My Mother: Print on PE




My newest project, however, is my Polaroid SX-70 with which I tried out the peel-apart technique using expired Polaroid Artistic TZ. It all seemed so easy in the beginning- far too easy. I had no troubles whatsoever peeling the different layers apart and it all seemed to stick at first- but when the watercolour paper started drying the whole thing started to crack and I spent 3 DAYS (!!!) repeating the whole process over and over again just to save as much of the shot as I could...




Polaroid TZ Artistic Lifted


Polaroid TZ Artistic


Samstag, 1. Oktober 2011

Spirited Away...Another Holga Print

I was really fascinated watching this small girl being totally carried away by the performance of a clown during a street theatre festival in Berlin (Berlin Lacht! International Street Theatre Festival), so I took some shots with my Holga and printed the best one today.

That's what theatre can do: touch your soul and your heart....


Spirited Away


I like the way the dreaminess of the Holga fits the motif...

Dienstag, 27. September 2011

Just a few more Minolta and Holga prints from this summer

Summer is over, and here are just a few very personal immpressions of what I did during this season- mainly working, but luckily, also a little travelling.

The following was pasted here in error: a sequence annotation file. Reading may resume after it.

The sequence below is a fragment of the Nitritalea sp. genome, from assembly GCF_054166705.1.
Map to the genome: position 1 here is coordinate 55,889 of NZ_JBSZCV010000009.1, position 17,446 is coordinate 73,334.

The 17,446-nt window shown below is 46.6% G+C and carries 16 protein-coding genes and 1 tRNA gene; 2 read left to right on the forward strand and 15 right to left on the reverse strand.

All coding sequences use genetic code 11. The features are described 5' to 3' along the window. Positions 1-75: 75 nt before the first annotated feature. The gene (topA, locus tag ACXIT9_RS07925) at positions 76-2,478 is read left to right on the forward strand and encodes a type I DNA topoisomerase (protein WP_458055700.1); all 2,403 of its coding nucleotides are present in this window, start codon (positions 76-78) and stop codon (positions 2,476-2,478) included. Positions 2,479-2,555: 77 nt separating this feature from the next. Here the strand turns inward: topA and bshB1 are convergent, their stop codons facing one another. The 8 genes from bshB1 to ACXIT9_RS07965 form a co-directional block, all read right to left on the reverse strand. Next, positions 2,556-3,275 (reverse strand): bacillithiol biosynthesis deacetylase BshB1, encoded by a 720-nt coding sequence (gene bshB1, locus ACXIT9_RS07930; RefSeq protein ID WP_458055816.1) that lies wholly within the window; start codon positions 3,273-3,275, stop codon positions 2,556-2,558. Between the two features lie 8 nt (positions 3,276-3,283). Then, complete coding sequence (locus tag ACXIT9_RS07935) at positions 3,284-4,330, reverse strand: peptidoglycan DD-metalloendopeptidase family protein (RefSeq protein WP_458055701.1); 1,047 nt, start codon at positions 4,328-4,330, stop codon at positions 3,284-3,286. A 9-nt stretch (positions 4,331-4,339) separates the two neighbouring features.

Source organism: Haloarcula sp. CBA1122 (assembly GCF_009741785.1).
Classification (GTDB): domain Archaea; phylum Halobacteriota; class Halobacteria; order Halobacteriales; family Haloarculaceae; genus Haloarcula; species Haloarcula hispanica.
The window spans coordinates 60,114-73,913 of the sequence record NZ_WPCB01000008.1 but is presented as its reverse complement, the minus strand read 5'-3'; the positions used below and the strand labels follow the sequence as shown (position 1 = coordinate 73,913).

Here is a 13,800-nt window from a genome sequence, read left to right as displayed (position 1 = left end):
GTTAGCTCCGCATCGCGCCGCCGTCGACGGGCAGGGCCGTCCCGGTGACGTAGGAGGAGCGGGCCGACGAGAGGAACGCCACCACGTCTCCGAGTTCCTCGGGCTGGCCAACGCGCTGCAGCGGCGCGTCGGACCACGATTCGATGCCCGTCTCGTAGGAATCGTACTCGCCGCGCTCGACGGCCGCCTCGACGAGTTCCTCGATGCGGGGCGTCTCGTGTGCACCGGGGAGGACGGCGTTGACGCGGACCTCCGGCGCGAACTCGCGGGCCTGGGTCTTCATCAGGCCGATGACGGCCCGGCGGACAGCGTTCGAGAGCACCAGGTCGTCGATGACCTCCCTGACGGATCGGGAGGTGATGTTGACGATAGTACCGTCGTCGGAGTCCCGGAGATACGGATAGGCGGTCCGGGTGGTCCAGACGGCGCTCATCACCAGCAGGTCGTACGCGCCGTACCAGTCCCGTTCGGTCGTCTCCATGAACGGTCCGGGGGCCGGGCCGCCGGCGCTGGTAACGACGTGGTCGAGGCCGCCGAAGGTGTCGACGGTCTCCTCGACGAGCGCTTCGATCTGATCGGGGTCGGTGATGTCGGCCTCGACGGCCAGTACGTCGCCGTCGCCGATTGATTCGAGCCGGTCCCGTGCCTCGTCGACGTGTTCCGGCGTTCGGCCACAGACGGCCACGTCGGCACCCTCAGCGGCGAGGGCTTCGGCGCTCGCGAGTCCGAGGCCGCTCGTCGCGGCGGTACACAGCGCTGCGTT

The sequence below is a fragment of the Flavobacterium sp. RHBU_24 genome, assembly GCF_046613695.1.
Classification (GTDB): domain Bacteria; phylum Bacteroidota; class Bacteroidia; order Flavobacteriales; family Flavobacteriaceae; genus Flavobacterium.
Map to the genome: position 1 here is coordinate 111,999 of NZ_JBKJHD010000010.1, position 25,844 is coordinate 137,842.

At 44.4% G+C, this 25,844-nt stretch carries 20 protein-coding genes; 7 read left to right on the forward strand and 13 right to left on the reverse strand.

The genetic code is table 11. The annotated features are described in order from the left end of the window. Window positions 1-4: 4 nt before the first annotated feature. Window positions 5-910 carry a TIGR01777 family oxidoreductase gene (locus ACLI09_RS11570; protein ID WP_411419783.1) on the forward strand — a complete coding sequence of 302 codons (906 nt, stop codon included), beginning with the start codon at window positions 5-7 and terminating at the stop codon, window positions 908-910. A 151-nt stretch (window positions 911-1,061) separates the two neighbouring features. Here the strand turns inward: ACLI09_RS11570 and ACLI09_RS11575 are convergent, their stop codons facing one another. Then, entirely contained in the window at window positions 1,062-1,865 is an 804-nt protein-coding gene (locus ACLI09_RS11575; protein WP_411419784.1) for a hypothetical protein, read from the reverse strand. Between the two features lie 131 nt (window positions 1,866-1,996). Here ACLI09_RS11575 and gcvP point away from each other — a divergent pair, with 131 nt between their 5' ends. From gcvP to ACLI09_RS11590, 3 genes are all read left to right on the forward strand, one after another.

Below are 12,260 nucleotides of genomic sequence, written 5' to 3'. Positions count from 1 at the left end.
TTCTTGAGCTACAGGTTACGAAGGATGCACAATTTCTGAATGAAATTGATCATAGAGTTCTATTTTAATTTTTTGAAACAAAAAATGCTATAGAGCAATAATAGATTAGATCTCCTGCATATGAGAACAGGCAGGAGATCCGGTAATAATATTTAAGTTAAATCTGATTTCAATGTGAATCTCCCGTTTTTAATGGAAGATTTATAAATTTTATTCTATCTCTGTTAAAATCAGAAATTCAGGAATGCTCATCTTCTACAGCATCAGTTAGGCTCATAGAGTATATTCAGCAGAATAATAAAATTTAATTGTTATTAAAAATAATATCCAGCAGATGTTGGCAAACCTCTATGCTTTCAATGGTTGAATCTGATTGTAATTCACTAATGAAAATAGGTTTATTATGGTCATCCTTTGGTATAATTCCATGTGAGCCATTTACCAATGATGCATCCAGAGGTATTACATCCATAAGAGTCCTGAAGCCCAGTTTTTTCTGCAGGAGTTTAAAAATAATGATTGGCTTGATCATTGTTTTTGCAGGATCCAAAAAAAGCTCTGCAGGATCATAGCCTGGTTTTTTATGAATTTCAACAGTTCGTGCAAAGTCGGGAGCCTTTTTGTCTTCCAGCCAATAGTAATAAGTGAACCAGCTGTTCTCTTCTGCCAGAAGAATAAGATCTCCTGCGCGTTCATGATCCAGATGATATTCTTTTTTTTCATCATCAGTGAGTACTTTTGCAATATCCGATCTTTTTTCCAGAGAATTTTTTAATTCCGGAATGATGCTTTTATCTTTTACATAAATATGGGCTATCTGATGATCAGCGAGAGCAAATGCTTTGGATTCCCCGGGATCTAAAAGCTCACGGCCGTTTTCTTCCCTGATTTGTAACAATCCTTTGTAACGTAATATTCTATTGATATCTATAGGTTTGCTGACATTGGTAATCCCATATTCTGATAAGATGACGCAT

I worked as assistant director for a small political theatre group during this summer...






I also travelled the Czech Republic for a week (we mostly stayed in Prague, though)...








And here's my personal favourite from our little trip: taken during a train ride to the Czech "hinterlands" (I didn't cut it, because I like the sort of Polaroid-like format):

Sonntag, 17. Juli 2011

Holga and Rollei Crossbird at Fusion Festival: A Review

I took my Holga to the Fusion festival and tried Rollei Crossbird film for the first time ever. It's quite interesting to see how many different colours this one film can yield depending on the light. It seems to me that more light/longer exposure produces more green, while less light yields more natural hues...

These fairly over-exposed pictures were taken during a bright sunny day:





The following were taken during the next day, which was rather rainy and overcast:









I honestly think that the film has a much higher ISO than it says (200 ISO), because the bright sun lead to totally over-exposed shots and my Holga normally tends to produce underexposed shots. 
Another explanation might be that the Rollei Crossbird film is much more sensitive to overexposing than the more robust and easy-going B&W films I'm used to (e.g. Kodak Tri-X and Ilford HP5) and needs correct exposure. But then, how come the 200 ISO film produces much more correctly exposed shots in overcast weather than the 400 ISO film- which came out a little underexposed in the same conditions?


To compare, these are some shots which I took during the same rainy day using my Holga and Kodak Tri-X 400 ISO:





I'm confused...